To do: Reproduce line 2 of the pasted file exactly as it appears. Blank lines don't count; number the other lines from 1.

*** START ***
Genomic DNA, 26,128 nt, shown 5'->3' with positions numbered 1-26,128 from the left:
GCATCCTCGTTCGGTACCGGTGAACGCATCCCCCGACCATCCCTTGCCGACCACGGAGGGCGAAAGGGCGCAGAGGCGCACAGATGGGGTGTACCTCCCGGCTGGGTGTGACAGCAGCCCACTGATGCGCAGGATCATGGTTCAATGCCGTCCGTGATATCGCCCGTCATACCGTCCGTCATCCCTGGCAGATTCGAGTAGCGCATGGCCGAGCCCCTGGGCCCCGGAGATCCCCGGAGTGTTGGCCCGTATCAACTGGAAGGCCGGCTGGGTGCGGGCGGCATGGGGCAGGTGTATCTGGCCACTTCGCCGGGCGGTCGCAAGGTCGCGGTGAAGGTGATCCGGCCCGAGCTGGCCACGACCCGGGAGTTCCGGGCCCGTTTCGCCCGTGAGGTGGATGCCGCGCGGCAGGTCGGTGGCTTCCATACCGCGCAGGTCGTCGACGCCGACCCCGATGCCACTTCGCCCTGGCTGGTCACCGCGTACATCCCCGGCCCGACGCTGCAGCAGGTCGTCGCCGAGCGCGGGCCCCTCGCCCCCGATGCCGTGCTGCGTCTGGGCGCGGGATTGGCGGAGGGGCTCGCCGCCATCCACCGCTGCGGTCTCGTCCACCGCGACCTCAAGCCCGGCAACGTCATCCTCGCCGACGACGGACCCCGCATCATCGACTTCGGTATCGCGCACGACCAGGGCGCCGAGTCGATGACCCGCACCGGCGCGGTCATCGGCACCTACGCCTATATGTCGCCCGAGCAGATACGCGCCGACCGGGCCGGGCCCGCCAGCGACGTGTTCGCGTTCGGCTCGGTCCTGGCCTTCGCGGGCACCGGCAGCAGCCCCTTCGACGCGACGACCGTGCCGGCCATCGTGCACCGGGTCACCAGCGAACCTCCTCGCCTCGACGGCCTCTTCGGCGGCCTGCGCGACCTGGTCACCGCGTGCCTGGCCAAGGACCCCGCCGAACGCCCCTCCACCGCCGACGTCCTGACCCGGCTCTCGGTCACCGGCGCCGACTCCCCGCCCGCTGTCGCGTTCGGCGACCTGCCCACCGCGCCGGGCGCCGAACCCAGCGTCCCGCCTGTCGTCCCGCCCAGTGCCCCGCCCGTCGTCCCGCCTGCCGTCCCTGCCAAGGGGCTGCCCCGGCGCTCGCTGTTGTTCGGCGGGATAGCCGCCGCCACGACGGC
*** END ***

GCATCCTCGTTCGGTACCGGTGAACGCATCCCCCGACCATCCCTTGCCGACCACGGAGGGCGAAAGGGCGCAGAGGCGCACAGATGGGGTGTACCTCCCGGCTGGGTGTGACAGCAGCCCACTGATGCGCAGGATCATGGTTCAATGCCGTCCGTGATATCGCCCGTCATACCGTCCGTCATCCCTGGCAGATTCGAGTAGCGCATGGCCGAGCCCCTGGGCCCCGGAGATCCCCGGAGTGTTGGCCCGTATCAACTGGAAGGCCGGCTGGGTGCGGGCGGCATGGGGCAGGTGTATCTGGCCACTTCGCCGGGCGGTCGCAAGGTCGCGGTGAAGGTGATCCGGCCCGAGCTGGCCACGACCCGGGAGTTCCGGGCCCGTTTCGCCCGTGAGGTGGATGCCGCGCGGCAGGTCGGTGGCTTCCATACCGCGCAGGTCGTCGACGCCGACCCCGATGCCACTTCGCCCTGGCTGGTCACCGCGTACATCCCCGGCCCGACGCTGCAGCAGGTCGTCGCCGAGCGCGGGCCCCTCGCCCCCGATGCCGTGCTGCGTCTGGGCGCGGGATTGGCGGAGGGGCTCGCCGCCATCCACCGCTGCGGTCTCGTCCACCGCGACCTCAAGCCCGGCAACGTCATCCTCGCCGACGACGGACCCCGCATCATCGACTTCGGTATCGCGCACGACCAGGGCGCCGAGTCGATGACCCGCACCGGCGCGGTCATCGGCACCTACGCCTATATGTCGCCCGAGCAGATACGCGCCGACCGGGCCGGGCCCGCCAGCGACGTGTTCGCGTTCGGCTCGGTCCTGGCCTTCGCGGGCACCGGCAGCAGCCCCTTCGACGCGACGACCGTGCCGGCCATCGTGCACCGGGTCACCAGCGAACCTCCTCGCCTCGACGGCCTCTTCGGCGGCCTGCGCGACCTGGTCACCGCGTGCCTGGCCAAGGACCCCGCCGAACGCCCCTCCACCGCCGACGTCCTGACCCGGCTCTCGGTCACCGGCGCCGACTCCCCGCCCGCTGTCGCGTTCGGCGACCTGCCCACCGCGCCGGGCGCCGAACCCAGCGTCCCGCCTGTCGTCCCGCCCAGTGCCCCGCCCGTCGTCCCGCCTGCCGTCCCTGCCAAGGGGCTGCCCCGGCGCTCGCTGTTGTTCGGCGGGATAGCCGCCGCCACGACGGC